A family was crushed and a community is outraged after a call for help turned into a hasty death sentence for a disgruntled teenage girl with special needs.
On June 3rd, 2014, the Serrano family was having difficulty with a young female family member who suffers from a mental illness and depression. Yanira Serrano-Garcia, 18, had apparently gone off of her medication and became agitated and hard to control.
During past episodes, the Serrano family had called medical personnel to help them control Yanira. That Tuesday evening, they called the fired department for help once again. This time, however, police officers arrived instead of paramedics.
The family had instructed the dispatcher that the girl was acting erratically and wouldn’t put down a kitchen knife. San Mateo County deputies responded to the scene expecting to confront an armed suspect.
Deputy Mehn Trieu was among the first responders to the housing complex at roughly 9:23 p.m. Trieu exited his vehicle and found Yanira outside. Within 20 seconds of arriving, he determined she was a threat and opened fire, confirmed department spokeswoman Deputy Rebecca Rosenblatt.
Trieu, a 9-year-veteran, claimed that he feared for his life and had to shoot the “knife wielding woman” nearly immediately after arriving. A family friend, however, described the object she was holding as a “butter knife.”
Yanira was struck and killed. No one else was injured. Deputy Mehn Trieu was put on paid administrative leave.
The shooting sparked outrage across the community. Yanira’s friends and family described her as having “special needs” and that police officers may not have the training to deal with people with health issues such as hers.
“[Yanira] wanted to be normal. She wanted to stop taking her medication, and I get it. Sometimes when my feet hurt I just want to be normal. I don’t want to take pills. I get her…all we want is justice,” said a friend of Yanira’s during a community march. “Sadly, they mistook her for something she didn’t do, and a cop decided to get his gun out when he could have gotten out his taser, his pepper spray,” she said.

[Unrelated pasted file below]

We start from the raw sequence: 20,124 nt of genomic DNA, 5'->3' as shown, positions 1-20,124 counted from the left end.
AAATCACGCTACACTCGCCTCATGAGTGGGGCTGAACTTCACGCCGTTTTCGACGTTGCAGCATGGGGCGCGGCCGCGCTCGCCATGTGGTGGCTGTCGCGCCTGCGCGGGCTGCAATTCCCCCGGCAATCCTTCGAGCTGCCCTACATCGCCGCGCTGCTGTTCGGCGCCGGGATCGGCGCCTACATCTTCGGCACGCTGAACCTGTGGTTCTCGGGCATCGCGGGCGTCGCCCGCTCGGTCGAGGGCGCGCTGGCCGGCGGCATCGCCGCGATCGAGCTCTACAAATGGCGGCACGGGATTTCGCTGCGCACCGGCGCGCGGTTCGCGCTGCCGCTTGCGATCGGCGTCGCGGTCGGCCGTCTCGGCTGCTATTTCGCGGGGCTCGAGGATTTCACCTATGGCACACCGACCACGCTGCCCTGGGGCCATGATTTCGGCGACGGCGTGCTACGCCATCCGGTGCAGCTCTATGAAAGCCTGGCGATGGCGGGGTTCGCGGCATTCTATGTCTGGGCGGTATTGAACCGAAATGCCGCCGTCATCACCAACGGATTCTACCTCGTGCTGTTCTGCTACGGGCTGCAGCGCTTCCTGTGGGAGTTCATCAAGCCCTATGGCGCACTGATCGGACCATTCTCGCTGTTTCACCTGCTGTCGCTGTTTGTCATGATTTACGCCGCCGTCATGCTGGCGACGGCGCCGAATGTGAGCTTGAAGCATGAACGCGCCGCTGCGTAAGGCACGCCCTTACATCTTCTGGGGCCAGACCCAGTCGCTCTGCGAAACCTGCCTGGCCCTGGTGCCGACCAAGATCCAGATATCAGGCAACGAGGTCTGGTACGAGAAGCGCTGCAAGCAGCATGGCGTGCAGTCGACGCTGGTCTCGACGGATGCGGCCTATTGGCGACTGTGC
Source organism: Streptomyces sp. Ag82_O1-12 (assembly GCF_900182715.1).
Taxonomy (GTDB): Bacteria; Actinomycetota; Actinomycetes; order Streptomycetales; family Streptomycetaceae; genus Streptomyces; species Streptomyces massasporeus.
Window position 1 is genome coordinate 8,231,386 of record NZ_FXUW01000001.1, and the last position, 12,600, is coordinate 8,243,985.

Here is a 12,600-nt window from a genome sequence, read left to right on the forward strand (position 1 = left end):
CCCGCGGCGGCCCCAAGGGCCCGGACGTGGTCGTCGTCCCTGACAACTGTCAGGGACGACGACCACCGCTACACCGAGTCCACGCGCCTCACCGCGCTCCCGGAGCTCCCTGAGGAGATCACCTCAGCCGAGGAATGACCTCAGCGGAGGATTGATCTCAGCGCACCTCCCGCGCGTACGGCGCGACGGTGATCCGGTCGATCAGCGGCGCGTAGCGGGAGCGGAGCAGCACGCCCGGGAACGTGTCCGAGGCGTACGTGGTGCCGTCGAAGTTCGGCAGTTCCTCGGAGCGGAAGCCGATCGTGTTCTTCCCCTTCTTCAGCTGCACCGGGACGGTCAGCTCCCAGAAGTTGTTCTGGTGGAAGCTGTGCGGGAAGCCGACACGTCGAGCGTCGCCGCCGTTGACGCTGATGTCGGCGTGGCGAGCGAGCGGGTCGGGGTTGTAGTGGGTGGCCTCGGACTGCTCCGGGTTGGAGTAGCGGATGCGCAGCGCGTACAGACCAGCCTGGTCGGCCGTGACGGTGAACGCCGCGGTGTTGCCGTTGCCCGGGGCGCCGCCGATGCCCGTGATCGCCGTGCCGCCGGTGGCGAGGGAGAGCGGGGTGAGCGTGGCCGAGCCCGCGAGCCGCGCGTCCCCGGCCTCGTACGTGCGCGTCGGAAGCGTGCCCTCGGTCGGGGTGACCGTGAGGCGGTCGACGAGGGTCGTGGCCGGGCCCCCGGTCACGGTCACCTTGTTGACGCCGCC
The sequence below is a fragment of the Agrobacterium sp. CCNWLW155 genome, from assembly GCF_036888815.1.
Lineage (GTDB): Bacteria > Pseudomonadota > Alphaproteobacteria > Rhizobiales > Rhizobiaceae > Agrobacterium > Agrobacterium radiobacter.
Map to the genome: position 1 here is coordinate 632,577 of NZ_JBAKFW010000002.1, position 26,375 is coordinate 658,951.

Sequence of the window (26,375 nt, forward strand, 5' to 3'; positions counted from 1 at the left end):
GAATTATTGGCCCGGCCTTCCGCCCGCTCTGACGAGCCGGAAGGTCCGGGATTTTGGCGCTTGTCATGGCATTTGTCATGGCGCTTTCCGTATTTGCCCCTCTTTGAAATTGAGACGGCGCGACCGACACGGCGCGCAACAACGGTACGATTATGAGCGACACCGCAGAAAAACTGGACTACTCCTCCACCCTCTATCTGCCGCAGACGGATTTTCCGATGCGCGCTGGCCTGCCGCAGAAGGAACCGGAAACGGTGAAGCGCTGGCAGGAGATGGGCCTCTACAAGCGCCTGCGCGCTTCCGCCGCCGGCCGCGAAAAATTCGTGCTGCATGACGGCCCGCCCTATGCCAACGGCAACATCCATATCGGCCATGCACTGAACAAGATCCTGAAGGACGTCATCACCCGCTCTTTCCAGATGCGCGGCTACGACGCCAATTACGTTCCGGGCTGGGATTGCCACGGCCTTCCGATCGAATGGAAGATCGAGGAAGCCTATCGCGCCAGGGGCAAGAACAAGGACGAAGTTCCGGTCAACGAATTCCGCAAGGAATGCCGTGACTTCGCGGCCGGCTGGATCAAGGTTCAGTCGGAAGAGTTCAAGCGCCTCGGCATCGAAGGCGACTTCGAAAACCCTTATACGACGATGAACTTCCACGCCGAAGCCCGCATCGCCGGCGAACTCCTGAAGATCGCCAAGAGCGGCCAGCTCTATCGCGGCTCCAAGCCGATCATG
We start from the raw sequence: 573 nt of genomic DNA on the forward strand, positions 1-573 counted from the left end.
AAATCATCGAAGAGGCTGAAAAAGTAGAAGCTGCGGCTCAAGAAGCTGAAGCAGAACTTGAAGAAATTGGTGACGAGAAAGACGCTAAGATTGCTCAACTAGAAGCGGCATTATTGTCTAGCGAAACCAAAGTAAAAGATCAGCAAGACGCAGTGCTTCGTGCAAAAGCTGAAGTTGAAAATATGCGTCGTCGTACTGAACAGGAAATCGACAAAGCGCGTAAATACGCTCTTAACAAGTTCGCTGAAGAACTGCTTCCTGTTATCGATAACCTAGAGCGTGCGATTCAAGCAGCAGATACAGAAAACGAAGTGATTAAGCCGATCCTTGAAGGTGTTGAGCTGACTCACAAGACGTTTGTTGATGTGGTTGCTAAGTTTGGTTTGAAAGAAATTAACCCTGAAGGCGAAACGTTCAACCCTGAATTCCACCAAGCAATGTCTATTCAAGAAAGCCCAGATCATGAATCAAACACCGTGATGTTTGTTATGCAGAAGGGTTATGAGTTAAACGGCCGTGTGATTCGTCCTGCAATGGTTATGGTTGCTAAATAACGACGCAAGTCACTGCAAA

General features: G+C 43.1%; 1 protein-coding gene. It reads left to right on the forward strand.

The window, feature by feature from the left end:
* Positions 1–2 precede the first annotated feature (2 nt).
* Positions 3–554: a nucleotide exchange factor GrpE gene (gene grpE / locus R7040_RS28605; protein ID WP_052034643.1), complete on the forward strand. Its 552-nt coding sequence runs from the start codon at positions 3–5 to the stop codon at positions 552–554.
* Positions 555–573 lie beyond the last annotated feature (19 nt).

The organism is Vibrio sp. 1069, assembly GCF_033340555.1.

“I feel bad for her for what happened,” said Saul Miramontes, Yanira’s cousin. “I don’t know why this officer couldn’t understand what was going on through her life, or could have done at least something better than try to take her life away, you know?”
“She has special needs and we just want answers,” said Yanira’s brother, Tiny Serrano. “Who are we supposed to call now when we need help when who is supposed to help us is killing our kids?”
This incident represents yet another example of how calling the government to intentionally confront family members, particularly those with mental illness, often ends in unnecessary tragedy and death. It may prove wiser to find other ways to deal with such situations, avoiding the unnecessary introduction of armed strangers who are trained to use violence to eliminate any perceived threats — real or imagined.
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Contributed by Eric Peters of Eric Peters Autos.
Eric Peters is an automotive columnist and author who has written for the Detroit News and Free Press, Investors Business Daily, The American Spectator, National Review, The Chicago Tribune and Wall Street Journal. His books include Road Hogs (2011) and Automotive Atrocities (2004). His next book, “The Politics of Driving,” is scheduled for release in 2012. Visit his web site at Eric Peters Autos.